Your sweet dog would never do anything to hurt anyone — right? But if it harms somebody else and you don’t have the right kind of insurance, you could feel a big financial bite.
Liability insurance pays for other people’s injuries and damages, up to the policy’s limit, when you or your dog are responsible. You could be on the hook for some or all of their medical bills if you don’t have enough — or any — liability coverage.
The average liability claim for a dog-related injury in 2014 was $32,072, according to the Insurance Information Institute and State Farm. Dog-related injury claims accounted for more than one-third of the money that homeowners insurance companies paid out on liability claims that year.
Homeowners and renters insurance policies include liability protection, and many still cover dogs. But some insurers have gotten skittish. Some charge more to insure certain breeds, such as pit bulls, or ask customers to sign liability waivers for dog bites, the institute says. Some lower the liability limit for dogs or exclude dogs altogether.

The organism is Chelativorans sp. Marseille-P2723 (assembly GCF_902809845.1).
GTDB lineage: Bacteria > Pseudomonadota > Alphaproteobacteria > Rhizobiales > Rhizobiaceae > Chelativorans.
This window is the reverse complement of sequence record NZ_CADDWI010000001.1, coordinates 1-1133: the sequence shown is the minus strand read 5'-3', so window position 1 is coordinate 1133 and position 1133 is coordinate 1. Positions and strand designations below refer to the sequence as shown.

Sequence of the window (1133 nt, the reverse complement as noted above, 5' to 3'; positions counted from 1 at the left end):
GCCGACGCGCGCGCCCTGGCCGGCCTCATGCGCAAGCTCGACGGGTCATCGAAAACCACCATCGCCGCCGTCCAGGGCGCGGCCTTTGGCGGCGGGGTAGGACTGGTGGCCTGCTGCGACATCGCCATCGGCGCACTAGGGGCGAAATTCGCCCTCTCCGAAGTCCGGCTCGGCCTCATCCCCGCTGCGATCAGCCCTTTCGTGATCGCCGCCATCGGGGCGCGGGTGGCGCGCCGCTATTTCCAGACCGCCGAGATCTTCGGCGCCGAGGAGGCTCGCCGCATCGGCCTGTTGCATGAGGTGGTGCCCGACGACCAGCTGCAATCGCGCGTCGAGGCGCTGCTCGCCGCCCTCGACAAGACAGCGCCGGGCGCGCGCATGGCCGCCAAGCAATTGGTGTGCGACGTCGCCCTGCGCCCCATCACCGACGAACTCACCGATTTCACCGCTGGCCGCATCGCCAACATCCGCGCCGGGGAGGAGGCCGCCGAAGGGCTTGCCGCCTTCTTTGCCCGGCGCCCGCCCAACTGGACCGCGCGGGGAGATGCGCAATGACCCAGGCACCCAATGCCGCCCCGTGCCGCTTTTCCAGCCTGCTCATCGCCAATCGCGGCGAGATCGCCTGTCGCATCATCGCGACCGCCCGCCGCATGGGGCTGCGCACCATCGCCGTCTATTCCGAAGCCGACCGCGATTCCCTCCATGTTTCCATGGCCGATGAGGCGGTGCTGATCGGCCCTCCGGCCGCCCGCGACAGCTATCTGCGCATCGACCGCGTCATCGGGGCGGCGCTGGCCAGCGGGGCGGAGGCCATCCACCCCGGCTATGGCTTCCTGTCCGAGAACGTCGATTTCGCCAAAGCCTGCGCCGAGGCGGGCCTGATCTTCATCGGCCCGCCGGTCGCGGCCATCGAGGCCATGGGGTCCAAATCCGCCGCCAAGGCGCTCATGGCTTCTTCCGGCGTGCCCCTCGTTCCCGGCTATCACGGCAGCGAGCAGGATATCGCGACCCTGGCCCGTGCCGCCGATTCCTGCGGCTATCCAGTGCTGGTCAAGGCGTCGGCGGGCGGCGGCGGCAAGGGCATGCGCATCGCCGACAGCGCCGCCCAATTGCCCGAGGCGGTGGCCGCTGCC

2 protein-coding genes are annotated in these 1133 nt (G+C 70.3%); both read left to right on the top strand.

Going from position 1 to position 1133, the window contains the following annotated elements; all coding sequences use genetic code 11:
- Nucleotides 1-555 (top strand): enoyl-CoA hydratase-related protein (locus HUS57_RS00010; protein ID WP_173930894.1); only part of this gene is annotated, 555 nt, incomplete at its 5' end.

How to get your furry friend covered
If your homeowners or renters insurance excludes your dog, you can buy a stand-alone animal liability policy that covers injuries your pet may cause other people. Available limits range from $15,000 to more than $1 million, says Dori Einhorn of the Einhorn Insurance Agency in San Diego, which sells canine liability and other insurance.
The price depends on many factors, including the dog’s size, whether it’s spayed or neutered, whether it has bitten someone and the coverage amount. Annual prices for a small dog can be less than $200 a year for $25,000 of coverage, says Deborah Turner, president of the Dean Insurance Agency in Altamonte Springs, Fla., which sells policies at DogBiteQuote.com. Most dogs are insurable, including pit bulls, she adds.
If your homeowners or renters policy includes your dog, but you want more coverage, you could buy an umbrella liability policy, which kicks in after you reach the limits on your home or auto insurance policies.
Even good doggies need insurance
Many dog bite claims happen because of the situation, not because the dog is vicious, Turner says. “Something happens, and the dog reacts like an animal, not like a furry family member,” she adds.
Einhorn recalls how an elderly woman was scratched when a dog lifted his paw to shake hands. The dog’s nail tore her skin, and the woman wound up in the hospital with a bacterial infection. Her medical expenses topped $80,000. In this case, the dog’s owner had liability coverage, and the insurer paid the bills.
“You can have the nicest dog in the world” and still end up responsible for an injury, Einhorn says.
This article was written by NerdWallet and was originally published by USA Today.